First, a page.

Just because you filed your tax return doesn’t mean you don’t need to think about taxes
for the rest of the year. What you do now may affect the tax you could owe or the refund
you expect next April.
Organize your tax records
Develop a system that keeps all your important information
together. You can use a software program for electronic recordkeeping or store paper
documents in labeled folders. Throughout the year, add tax records to your files as you
receive them. Having your records readily accessible will make preparing your return
easier and may help you discover potentially overlooked deductions or credits. Notify
the IRS if your address changes. Notify the Social Security Administration of a legal
name change to avoid a delay in processing your tax return.
Identify your filing status
Your filing status is used to determine your filing
requirements, standard deduction, eligibility for certain credits, and your correct tax. If
more than one filing status applies to you, use the Interactive Tax Assistant to help you
choose the one that will result in the lowest amount of tax. Changes to your family life —
marriage, divorce, birth and death — may affect your tax situation, including your filing
status and your ability to claim certain tax credits and deductions.
Know your Adjusted Gross Income (AGI)
Your AGI and tax rate are important
factors in figuring your taxes. AGI is your income from all sources less any adjustments
or deductions to your income. Generally, the higher your AGI, the higher your tax rate,
and the more tax you pay. Tax planning can include making changes during the year
that lower your AGI.
Check your withholding
Since federal taxes operate on a pay-as-you-go basis, you ‘ll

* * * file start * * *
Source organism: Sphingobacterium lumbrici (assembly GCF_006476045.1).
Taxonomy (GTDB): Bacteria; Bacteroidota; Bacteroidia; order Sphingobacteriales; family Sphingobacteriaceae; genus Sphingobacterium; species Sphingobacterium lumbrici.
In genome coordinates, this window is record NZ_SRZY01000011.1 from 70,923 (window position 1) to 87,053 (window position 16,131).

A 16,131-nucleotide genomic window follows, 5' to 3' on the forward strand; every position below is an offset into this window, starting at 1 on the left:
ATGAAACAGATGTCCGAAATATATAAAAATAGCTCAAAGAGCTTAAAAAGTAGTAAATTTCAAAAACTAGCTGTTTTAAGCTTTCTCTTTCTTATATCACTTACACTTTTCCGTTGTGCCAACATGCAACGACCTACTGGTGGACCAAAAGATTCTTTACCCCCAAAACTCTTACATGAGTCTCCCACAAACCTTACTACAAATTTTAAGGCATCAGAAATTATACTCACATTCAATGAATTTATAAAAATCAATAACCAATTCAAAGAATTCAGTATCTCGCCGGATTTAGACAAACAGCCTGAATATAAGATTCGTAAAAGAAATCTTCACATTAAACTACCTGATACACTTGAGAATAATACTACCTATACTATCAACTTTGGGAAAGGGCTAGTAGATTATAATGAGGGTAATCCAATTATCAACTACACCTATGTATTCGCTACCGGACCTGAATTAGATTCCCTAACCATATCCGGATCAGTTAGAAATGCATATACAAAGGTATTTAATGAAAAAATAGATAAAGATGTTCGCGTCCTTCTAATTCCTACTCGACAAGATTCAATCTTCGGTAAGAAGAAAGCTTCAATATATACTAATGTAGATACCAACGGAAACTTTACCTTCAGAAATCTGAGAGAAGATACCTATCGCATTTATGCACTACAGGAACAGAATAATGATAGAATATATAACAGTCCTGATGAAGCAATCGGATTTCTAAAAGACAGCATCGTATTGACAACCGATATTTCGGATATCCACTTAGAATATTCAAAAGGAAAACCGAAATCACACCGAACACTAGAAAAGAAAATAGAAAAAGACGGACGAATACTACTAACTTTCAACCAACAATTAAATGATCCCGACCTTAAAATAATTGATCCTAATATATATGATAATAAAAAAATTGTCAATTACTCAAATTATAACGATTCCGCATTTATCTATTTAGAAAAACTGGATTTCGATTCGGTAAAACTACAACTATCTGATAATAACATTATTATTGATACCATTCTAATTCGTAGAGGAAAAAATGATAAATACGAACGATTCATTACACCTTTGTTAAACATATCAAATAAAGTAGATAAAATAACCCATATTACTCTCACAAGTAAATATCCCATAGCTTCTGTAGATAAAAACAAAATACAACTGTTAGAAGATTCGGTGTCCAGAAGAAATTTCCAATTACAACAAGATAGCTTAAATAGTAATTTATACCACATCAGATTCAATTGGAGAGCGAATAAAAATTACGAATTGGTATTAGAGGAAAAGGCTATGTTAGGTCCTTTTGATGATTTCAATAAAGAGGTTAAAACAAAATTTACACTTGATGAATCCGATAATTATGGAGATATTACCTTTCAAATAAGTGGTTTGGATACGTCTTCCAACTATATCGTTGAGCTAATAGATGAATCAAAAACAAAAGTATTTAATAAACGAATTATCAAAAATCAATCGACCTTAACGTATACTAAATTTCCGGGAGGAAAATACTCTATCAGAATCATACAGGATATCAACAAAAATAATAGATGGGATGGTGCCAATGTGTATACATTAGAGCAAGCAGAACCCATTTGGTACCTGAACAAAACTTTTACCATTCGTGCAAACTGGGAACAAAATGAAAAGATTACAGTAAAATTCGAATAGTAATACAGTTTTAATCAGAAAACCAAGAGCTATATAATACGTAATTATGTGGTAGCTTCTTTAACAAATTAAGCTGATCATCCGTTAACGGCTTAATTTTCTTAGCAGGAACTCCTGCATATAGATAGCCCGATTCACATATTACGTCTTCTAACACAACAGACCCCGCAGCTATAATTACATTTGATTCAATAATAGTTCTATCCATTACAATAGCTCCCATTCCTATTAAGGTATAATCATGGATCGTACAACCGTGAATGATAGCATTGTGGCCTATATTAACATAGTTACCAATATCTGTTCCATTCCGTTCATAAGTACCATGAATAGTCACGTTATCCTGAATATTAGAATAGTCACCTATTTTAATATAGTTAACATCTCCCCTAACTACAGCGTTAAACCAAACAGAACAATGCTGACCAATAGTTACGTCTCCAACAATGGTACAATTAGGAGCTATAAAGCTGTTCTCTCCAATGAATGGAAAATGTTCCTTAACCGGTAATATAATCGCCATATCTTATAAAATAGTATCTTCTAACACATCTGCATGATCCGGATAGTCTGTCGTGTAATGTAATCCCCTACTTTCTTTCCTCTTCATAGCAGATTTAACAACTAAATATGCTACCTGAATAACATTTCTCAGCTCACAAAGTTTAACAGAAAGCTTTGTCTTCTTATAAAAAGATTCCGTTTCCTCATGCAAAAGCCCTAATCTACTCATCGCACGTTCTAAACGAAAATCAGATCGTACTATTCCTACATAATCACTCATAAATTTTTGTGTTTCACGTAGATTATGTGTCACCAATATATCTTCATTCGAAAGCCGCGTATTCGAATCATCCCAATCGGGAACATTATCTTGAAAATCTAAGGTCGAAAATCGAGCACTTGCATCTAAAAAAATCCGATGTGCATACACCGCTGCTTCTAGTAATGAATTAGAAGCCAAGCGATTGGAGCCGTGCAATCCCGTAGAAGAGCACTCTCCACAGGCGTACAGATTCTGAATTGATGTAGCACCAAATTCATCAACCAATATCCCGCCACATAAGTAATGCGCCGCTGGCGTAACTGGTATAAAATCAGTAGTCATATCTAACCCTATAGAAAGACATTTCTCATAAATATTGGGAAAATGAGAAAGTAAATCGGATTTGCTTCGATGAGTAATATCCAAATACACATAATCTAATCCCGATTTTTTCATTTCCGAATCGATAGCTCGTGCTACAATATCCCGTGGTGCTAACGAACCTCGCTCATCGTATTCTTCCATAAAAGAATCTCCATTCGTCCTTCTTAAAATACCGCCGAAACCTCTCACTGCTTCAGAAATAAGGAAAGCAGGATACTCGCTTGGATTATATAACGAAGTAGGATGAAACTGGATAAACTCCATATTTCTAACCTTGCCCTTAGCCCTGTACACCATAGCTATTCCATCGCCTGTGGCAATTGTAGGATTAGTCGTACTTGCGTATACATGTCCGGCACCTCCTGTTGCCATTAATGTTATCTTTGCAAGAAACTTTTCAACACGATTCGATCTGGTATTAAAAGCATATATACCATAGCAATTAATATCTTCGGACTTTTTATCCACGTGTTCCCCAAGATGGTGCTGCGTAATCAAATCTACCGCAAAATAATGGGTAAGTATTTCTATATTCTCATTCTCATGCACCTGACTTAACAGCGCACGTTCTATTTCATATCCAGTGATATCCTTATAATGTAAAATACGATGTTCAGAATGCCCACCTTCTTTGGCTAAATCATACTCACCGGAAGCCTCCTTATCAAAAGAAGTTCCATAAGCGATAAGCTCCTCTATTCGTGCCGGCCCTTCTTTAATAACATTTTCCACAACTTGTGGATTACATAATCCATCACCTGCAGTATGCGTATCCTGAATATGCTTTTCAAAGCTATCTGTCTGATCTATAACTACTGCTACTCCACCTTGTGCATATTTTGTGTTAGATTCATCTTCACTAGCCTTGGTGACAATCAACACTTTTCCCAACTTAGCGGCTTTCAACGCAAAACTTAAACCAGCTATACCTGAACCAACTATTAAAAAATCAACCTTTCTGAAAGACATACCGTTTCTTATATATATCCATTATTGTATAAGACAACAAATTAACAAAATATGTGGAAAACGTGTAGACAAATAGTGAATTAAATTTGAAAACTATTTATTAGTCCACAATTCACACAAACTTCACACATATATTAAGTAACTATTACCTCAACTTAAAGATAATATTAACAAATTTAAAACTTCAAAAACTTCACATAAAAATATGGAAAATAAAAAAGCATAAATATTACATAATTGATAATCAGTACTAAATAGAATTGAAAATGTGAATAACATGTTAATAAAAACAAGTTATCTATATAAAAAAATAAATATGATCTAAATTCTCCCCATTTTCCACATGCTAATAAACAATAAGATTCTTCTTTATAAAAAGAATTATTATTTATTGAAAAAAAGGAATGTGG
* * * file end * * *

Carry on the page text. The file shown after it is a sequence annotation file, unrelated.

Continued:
need to pay most of your tax during the year as you earn the income. Use the IRS
Withholding Calculator to check your withholding when your personal or financial
information changes. Provide your employer with an updated Form W-4 if you want to
change how much tax is withheld from your paycheck. Changing your withholding and
having more withheld from your paycheck may lower your AGI and affect your tax bill or
expected refund. Consider completing a new Form W-4 each year and when your
personal or financial situation changes.
Save for your retirement
Retirement savings opportunities can also lower your AGI.
Contributing money to a retirement plan at work reduces your take-home pay and your
AGI. Contributing to a traditional IRA plan is another way to save for retirement and
lower your taxable income.
Benefit from tax credits and deductions
Your taxable income is what’s left over after
you subtract any eligible deductions from your AGI, including your standard deduction.
Tax credits reduce your tax when you subtract them from the amount of tax you owe.
Tax planning can help your overall financial planning. Start planning now to identify tax
savings year-round so next year’s filing season is less “taxing” for you and your family.